86 F.3d 1177: William C. Jones, Petitioner, v. Merit Systems Protection Board, Respondent,andunited States Postal Service, Intervenor
United States Court of Appeals, Federal Circuit. - 86 F.3d 1177
May 13, 1996
Before MAYER, Circuit Judge, FRIEDMAN, Senior Circuit Judge, and LOURIE, Circuit Judge.
MAYER, Circuit Judge.
The Merit Systems Protection Board moves for summary affirmance of the Board's decision dismissing William C. Jones's appeal as untimely. The Board states that the United States Postal Service consents. Jones has not responded.
This petition for review stems from the restructuring the Postal Service implemented in 1992 and 1993. The case was stayed pending the resolution of Krizman v. Merit Sys. Protection Bd., 77 F.3d 434 (Fed.Cir.1996), and a companion case, Mueller et al. v. Merit Sys. Protection Bd., 76 F.3d 1198 (Fed.Cir.1996).
Jones accepted an early retirement incentive offered during the restructuring and retired from the Postal Service with a lump-sum bonus. In 1994, over two years after retiring, Jones filed an appeal with the Board after receiving a letter from the Postal Service stating that he had a right to file an appeal within 30 days of receipt of the letter.*
The Administrative Judge (AJ) dismissed the appeal as untimely filed determining that Jones had not established good cause to excuse the untimely filing. In finding an absence of good cause, the AJ determined that a lack of awareness of an appeal right, in itself, is not good cause for an late filing of an appeal. With respect to the 1994 letter, the AJ determined that erroneous advice provided by an agency cannot extend the time for filing an appeal. The AJ noted that Jones did not place the Postal Service on notice that he considered his retirement involuntary. The AJ further determined that Jones did not exercise due diligence in discovering and pursuing his putative appeal rights. The AJ thus dismissed the appeal as untimely filed. After the Board denied Jones's petition for review, Jones petitioned this court for review.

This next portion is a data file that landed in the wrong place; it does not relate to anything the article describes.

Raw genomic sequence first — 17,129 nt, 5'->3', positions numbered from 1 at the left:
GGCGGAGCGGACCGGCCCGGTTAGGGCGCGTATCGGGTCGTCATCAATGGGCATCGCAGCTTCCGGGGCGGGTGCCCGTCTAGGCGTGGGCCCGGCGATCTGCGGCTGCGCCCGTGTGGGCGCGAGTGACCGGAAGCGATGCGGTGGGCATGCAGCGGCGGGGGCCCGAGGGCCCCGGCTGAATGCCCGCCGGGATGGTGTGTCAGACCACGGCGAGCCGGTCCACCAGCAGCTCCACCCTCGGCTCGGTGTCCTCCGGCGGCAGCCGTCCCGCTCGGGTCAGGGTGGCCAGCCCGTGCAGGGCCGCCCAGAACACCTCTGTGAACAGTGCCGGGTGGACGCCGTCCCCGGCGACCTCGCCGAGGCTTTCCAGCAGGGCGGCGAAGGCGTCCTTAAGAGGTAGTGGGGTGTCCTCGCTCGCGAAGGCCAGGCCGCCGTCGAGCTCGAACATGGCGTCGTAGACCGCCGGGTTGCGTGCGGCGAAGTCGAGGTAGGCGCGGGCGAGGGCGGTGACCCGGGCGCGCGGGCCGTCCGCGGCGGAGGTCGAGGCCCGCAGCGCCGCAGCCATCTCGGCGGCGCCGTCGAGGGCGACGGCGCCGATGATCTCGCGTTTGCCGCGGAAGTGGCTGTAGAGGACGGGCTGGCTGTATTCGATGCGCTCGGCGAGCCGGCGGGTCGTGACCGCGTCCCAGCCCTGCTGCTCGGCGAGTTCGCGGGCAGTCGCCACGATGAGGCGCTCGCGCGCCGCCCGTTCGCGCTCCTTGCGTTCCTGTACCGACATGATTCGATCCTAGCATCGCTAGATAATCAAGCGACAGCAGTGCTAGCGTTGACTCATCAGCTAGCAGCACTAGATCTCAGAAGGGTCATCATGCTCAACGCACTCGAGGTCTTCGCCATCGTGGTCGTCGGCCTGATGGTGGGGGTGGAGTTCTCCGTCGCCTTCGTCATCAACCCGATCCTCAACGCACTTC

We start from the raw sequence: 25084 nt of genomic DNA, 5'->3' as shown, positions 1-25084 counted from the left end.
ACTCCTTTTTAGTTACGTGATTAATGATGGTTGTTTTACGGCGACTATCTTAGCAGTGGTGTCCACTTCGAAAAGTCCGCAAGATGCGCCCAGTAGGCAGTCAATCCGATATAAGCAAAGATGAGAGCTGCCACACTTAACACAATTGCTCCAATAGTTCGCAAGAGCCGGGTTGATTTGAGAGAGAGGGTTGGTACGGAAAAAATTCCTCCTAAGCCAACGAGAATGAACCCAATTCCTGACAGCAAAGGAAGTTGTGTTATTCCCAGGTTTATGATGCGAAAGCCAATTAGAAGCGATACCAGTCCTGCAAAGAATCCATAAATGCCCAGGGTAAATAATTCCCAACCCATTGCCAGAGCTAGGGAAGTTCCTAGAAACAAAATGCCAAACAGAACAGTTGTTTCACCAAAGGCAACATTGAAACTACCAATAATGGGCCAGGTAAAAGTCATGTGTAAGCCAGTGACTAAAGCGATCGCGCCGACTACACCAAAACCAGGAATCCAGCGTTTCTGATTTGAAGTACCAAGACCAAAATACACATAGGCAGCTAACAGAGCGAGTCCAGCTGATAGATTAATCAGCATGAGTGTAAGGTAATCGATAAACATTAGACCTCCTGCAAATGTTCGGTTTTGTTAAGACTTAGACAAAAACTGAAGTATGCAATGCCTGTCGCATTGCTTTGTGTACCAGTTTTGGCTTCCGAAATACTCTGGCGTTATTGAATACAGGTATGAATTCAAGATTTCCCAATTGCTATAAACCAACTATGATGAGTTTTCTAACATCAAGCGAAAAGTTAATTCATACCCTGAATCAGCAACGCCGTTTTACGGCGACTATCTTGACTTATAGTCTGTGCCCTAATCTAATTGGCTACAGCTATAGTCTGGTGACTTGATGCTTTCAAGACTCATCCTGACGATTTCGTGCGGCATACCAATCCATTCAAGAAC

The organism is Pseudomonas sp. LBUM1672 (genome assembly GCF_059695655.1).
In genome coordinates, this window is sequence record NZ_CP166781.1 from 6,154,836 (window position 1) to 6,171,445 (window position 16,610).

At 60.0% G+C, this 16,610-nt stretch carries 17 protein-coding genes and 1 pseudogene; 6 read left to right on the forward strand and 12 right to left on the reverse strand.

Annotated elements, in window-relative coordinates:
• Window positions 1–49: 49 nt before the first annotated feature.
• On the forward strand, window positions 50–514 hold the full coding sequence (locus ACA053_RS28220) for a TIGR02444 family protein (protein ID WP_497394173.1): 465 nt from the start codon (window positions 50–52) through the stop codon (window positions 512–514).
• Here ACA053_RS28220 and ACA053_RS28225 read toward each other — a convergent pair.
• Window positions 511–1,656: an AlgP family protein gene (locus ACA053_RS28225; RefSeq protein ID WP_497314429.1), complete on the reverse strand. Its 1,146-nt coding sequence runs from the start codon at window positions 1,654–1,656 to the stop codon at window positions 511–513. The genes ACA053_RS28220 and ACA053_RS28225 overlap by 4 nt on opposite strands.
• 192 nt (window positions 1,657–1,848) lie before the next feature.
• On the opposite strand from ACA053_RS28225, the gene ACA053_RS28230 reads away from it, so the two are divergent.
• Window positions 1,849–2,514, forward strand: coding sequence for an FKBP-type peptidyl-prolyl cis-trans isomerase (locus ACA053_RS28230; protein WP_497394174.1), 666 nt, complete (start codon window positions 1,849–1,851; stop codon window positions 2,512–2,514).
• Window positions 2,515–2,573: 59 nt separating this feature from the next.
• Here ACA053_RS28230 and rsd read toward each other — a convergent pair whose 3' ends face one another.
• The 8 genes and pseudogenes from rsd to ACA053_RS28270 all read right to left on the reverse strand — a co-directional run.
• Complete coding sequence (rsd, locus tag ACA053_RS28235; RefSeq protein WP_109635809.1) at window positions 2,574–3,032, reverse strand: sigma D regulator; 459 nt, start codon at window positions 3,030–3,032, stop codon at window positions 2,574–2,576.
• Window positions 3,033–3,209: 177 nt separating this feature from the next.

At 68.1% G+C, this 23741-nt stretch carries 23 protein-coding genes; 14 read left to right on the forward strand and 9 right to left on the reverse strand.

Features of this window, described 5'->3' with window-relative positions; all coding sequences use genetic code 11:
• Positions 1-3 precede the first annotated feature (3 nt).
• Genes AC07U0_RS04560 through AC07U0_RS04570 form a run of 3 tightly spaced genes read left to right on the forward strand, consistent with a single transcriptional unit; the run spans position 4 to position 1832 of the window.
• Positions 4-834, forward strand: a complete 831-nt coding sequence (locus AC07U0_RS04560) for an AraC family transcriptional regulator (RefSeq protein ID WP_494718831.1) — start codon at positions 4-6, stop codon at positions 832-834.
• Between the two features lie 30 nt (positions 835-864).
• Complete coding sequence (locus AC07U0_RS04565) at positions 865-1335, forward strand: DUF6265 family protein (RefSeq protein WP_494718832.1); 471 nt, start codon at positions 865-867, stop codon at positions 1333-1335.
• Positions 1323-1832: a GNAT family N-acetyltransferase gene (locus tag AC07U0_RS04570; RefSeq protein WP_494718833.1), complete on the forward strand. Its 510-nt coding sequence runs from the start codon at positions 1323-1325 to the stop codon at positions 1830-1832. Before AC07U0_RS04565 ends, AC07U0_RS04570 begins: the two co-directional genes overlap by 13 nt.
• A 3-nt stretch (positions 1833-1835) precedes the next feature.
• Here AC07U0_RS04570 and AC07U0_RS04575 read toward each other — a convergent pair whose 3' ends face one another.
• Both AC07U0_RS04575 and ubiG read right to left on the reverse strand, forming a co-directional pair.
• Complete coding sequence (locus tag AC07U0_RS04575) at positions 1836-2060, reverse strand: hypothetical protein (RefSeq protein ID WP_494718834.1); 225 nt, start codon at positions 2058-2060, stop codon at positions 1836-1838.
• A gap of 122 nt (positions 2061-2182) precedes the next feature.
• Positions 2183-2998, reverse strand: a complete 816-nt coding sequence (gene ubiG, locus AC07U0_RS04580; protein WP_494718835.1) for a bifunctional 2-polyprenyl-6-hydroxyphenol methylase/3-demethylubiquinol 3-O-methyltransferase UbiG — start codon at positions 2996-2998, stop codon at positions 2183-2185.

In Krizman and Mueller, the Board dismissed petitioners' appeals, determining that petitioners had not established good cause to excuse the untimely filing of their appeals. Petitioners contended that the Postal Service misinformed them about the nature of the restructuring, i.e., that it was in fact a reduction in force (RIF), and failed to inform them of the attendant rights for preference eligibles faced with a RIF. We held that only those employees who were released from their competitive level by separation, by demotion, or by certain furloughs or reassignments were subjected to an appealable RIF action and were, therefore, entitled to notification of appeal rights. Krizman, 77 F.3d at 438-39; Mueller, 76 F.3d at 1201. Because Krizman and Mueller had not been assigned to lower-graded positions, they were not entitled to notification of appeal rights. Further, in Mueller we held that an employee's retirement is presumed to be voluntary. Mueller, 76 F.3d at 1201. Because the petitioners did not place the Postal Service on notice that they considered their retirements to be involuntary, the Postal Service did not violate a duty to notify petitioners of their appeal rights. We concluded in both cases that the Board's interpretation of its good cause regulation was reasonable and that the Board did not abuse its discretion in applying that regulation to the facts of each case. Krizman, 77 F.3d at 440; Mueller, 76 F.3d at 1204.
We agree with the Board that its decision in this case should be summarily affirmed based on our holdings in Krizman and Mueller. Summary disposition of a case "is appropriate, inter alia, when the position of one party is so clearly correct as a matter of law that no substantial question regarding the outcome of the appeal exists." Joshua v. United States, 17 F.3d 378, 380 (Fed.Cir.1994). In this case, Jones is a former Postal Service employee who, like Krizman and Mueller, opted to retire during the restructuring of the Postal Service. The Postal Service's letter appears to be an effort on its part to contact its former preference eligible employees to inform them generally of any putative appeal rights. As acknowledged by the Postal Service in that letter, however, the Postal Service did not waive the right to argue that any former employee's appeal was nonetheless untimely. Indeed, the AJ correctly determined that the Postal Service cannot determine or excuse the timeliness of an appeal to the Board. Because Jones did not contend that he informed the Postal Service that he considered his retirement involuntary at the time he retired, this case rests on the same issues that were decided by the court in Krizman and Mueller.
IT IS ORDERED THAT:
(1) The Board's motion for summary affirmance is granted.
(2) Each side shall bear its own costs.